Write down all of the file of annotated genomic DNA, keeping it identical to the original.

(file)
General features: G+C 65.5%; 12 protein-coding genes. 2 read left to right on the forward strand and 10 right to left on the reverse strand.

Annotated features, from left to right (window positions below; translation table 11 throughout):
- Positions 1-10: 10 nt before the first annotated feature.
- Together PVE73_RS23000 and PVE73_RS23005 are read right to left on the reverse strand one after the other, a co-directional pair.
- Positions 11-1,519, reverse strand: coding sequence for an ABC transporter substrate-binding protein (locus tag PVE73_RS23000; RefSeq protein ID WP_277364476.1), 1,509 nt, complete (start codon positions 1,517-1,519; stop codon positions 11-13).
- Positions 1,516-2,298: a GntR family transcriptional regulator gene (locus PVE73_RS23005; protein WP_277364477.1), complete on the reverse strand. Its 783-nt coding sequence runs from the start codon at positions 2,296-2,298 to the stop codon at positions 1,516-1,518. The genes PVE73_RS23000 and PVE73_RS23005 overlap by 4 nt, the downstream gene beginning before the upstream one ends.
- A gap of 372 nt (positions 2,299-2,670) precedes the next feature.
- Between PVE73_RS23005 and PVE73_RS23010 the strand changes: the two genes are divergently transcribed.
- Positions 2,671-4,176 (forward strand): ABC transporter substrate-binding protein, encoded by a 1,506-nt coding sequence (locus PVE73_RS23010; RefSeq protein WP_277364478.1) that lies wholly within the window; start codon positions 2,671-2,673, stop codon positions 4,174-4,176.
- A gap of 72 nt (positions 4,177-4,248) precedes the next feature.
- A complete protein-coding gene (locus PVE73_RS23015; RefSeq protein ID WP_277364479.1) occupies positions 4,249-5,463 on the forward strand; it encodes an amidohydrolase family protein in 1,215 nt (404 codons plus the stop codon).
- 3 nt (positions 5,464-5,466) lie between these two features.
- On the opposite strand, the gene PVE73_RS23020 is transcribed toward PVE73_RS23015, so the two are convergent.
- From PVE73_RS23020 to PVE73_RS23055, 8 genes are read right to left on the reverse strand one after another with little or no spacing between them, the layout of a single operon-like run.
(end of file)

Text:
General features: G+C 65.5%; 12 protein-coding genes. 2 read left to right on the forward strand and 10 right to left on the reverse strand.

Annotated features, from left to right (window positions below; translation table 11 throughout):
- Positions 1-10: 10 nt before the first annotated feature.
- Together PVE73_RS23000 and PVE73_RS23005 are read right to left on the reverse strand one after the other, a co-directional pair.
- Positions 11-1,519, reverse strand: coding sequence for an ABC transporter substrate-binding protein (locus tag PVE73_RS23000; RefSeq protein ID WP_277364476.1), 1,509 nt, complete (start codon positions 1,517-1,519; stop codon positions 11-13).
- Positions 1,516-2,298: a GntR family transcriptional regulator gene (locus PVE73_RS23005; protein WP_277364477.1), complete on the reverse strand. Its 783-nt coding sequence runs from the start codon at positions 2,296-2,298 to the stop codon at positions 1,516-1,518. The genes PVE73_RS23000 and PVE73_RS23005 overlap by 4 nt, the downstream gene beginning before the upstream one ends.
- A gap of 372 nt (positions 2,299-2,670) precedes the next feature.
- Between PVE73_RS23005 and PVE73_RS23010 the strand changes: the two genes are divergently transcribed.
- Positions 2,671-4,176 (forward strand): ABC transporter substrate-binding protein, encoded by a 1,506-nt coding sequence (locus PVE73_RS23010; RefSeq protein WP_277364478.1) that lies wholly within the window; start codon positions 2,671-2,673, stop codon positions 4,174-4,176.
- A gap of 72 nt (positions 4,177-4,248) precedes the next feature.
- A complete protein-coding gene (locus PVE73_RS23015; RefSeq protein ID WP_277364479.1) occupies positions 4,249-5,463 on the forward strand; it encodes an amidohydrolase family protein in 1,215 nt (404 codons plus the stop codon).
- 3 nt (positions 5,464-5,466) lie between these two features.
- On the opposite strand, the gene PVE73_RS23020 is transcribed toward PVE73_RS23015, so the two are convergent.
- From PVE73_RS23020 to PVE73_RS23055, 8 genes are read right to left on the reverse strand one after another with little or no spacing between them, the layout of a single operon-like run.